After an excruciatingly long wait, my article in the Journal of Management, Spirituality and Religion has been published. I submitted it about two years ago. It is part of a special issue, titled: “The Rise of the Well-Being, Happiness, and Fulfillment Driven Organization.” The article is free to download. Just click this link. Here is the abstract:


Modern humans are failing to attain their existential potential, expressed as flourishing. Simultaneously, mega- problems like climate change have arisen as unintended consequences of normal societal behaviors. Both failings lie at the deepest root of modern culture, the way we think we think, and consequently choose our norms and design our cultural institutions. The paper explicates a transformative model of cognition, recently developed by Iain McGilchrist, that raises the possibility of flourishing. According to the model, each brain hemisphere attends to the world differently and, thus, produces two distinctive actors. When the right is master, actions reflect the immediate external world, that is, they care for it. When the left controls, actions reflect a virtual world of facts and theories that have been abstracted from experience and stored in the left hemisphere. Its actions are instrumental and threat the real world as a resource. The ills and failings of modernity spring from an excess of left-brain domination. Flourishing, as the desired state of human and natural affairs, requires rejuvenating the right side as master. Some practical approaches, for example, mindfulness exercises, are offered. Pragmatic inquiry, importantly, should become the primary method for dealing with such large, complex problems.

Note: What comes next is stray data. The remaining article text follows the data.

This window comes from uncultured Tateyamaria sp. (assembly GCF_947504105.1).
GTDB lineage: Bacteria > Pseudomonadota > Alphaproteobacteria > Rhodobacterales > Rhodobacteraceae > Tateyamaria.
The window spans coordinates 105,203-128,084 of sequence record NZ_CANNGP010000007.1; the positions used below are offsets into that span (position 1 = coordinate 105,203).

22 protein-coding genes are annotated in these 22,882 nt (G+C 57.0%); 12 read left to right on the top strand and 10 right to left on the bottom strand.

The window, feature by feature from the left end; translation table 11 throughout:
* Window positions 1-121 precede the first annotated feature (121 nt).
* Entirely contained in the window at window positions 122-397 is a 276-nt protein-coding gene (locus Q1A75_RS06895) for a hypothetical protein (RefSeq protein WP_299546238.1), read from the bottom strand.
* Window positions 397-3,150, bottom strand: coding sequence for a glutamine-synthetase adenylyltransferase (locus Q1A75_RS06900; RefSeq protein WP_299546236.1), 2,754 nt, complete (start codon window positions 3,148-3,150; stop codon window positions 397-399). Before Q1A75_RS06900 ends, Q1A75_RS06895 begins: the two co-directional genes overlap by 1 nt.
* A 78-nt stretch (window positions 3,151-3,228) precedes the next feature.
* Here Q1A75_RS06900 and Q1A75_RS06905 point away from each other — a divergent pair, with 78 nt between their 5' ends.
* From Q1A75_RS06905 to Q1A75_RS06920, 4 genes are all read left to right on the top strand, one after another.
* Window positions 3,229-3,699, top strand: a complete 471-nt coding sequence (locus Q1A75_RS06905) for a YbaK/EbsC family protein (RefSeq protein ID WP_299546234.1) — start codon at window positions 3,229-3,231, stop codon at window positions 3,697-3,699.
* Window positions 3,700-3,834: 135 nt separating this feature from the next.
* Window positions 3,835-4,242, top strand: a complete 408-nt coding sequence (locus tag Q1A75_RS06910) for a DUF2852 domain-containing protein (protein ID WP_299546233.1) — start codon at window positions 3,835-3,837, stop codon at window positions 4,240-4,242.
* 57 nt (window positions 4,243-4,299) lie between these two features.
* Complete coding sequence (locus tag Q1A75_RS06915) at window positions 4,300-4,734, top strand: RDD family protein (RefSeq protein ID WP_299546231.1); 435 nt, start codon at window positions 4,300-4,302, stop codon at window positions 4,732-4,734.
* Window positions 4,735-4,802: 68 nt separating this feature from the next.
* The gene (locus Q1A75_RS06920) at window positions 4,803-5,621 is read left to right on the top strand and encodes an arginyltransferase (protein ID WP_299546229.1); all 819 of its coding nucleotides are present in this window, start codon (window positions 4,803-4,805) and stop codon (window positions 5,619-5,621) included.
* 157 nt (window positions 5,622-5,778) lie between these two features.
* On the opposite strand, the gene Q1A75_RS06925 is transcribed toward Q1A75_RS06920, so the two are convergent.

The paper builds on my previous work on flourishing, and my book, The Right Way to Flourish: Reconnecting with the Real World, but expands on the parts dealing with the divided-brain-model. I introduce a new taxonomy of behaviors tied to the way the two brain hemispheres interact and which side maintains the mastery. While written primarily for a management school audience, the paper is relevant to all institutions that contribute to flourishing. If you should read the paper, I would love to get your comments.

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